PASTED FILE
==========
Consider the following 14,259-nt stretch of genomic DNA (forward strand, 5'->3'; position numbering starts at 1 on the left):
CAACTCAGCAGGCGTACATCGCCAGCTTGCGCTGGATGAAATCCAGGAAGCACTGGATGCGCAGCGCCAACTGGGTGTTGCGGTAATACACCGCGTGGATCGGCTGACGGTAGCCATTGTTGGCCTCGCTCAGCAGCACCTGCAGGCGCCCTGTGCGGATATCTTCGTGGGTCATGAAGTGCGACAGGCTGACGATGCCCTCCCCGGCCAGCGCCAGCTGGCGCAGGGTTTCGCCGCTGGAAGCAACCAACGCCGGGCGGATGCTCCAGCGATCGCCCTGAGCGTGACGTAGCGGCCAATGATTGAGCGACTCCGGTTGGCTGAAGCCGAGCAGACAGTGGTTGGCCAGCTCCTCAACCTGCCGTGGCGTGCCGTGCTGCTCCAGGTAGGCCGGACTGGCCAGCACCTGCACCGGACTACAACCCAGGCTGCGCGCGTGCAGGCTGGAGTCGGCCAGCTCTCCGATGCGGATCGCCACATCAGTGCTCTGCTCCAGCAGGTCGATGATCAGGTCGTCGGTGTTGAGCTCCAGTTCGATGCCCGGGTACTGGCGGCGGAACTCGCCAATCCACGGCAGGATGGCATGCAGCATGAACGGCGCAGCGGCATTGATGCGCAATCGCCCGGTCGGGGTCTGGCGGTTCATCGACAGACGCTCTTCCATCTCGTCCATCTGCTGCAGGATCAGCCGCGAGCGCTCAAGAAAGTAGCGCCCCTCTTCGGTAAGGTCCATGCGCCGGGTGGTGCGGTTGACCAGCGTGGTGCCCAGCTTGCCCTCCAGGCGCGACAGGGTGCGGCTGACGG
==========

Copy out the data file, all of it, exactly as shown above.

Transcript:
Consider the following 14,259-nt stretch of genomic DNA (forward strand, 5'->3'; position numbering starts at 1 on the left):
CAACTCAGCAGGCGTACATCGCCAGCTTGCGCTGGATGAAATCCAGGAAGCACTGGATGCGCAGCGCCAACTGGGTGTTGCGGTAATACACCGCGTGGATCGGCTGACGGTAGCCATTGTTGGCCTCGCTCAGCAGCACCTGCAGGCGCCCTGTGCGGATATCTTCGTGGGTCATGAAGTGCGACAGGCTGACGATGCCCTCCCCGGCCAGCGCCAGCTGGCGCAGGGTTTCGCCGCTGGAAGCAACCAACGCCGGGCGGATGCTCCAGCGATCGCCCTGAGCGTGACGTAGCGGCCAATGATTGAGCGACTCCGGTTGGCTGAAGCCGAGCAGACAGTGGTTGGCCAGCTCCTCAACCTGCCGTGGCGTGCCGTGCTGCTCCAGGTAGGCCGGACTGGCCAGCACCTGCACCGGACTACAACCCAGGCTGCGCGCGTGCAGGCTGGAGTCGGCCAGCTCTCCGATGCGGATCGCCACATCAGTGCTCTGCTCCAGCAGGTCGATGATCAGGTCGTCGGTGTTGAGCTCCAGTTCGATGCCCGGGTACTGGCGGCGGAACTCGCCAATCCACGGCAGGATGGCATGCAGCATGAACGGCGCAGCGGCATTGATGCGCAATCGCCCGGTCGGGGTCTGGCGGTTCATCGACAGACGCTCTTCCATCTCGTCCATCTGCTGCAGGATCAGCCGCGAGCGCTCAAGAAAGTAGCGCCCCTCTTCGGTAAGGTCCATGCGCCGGGTGGTGCGGTTGACCAGCGTGGTGCCCAGCTTGCCCTCCAGGCGCGACAGGGTGCGGCTGACGG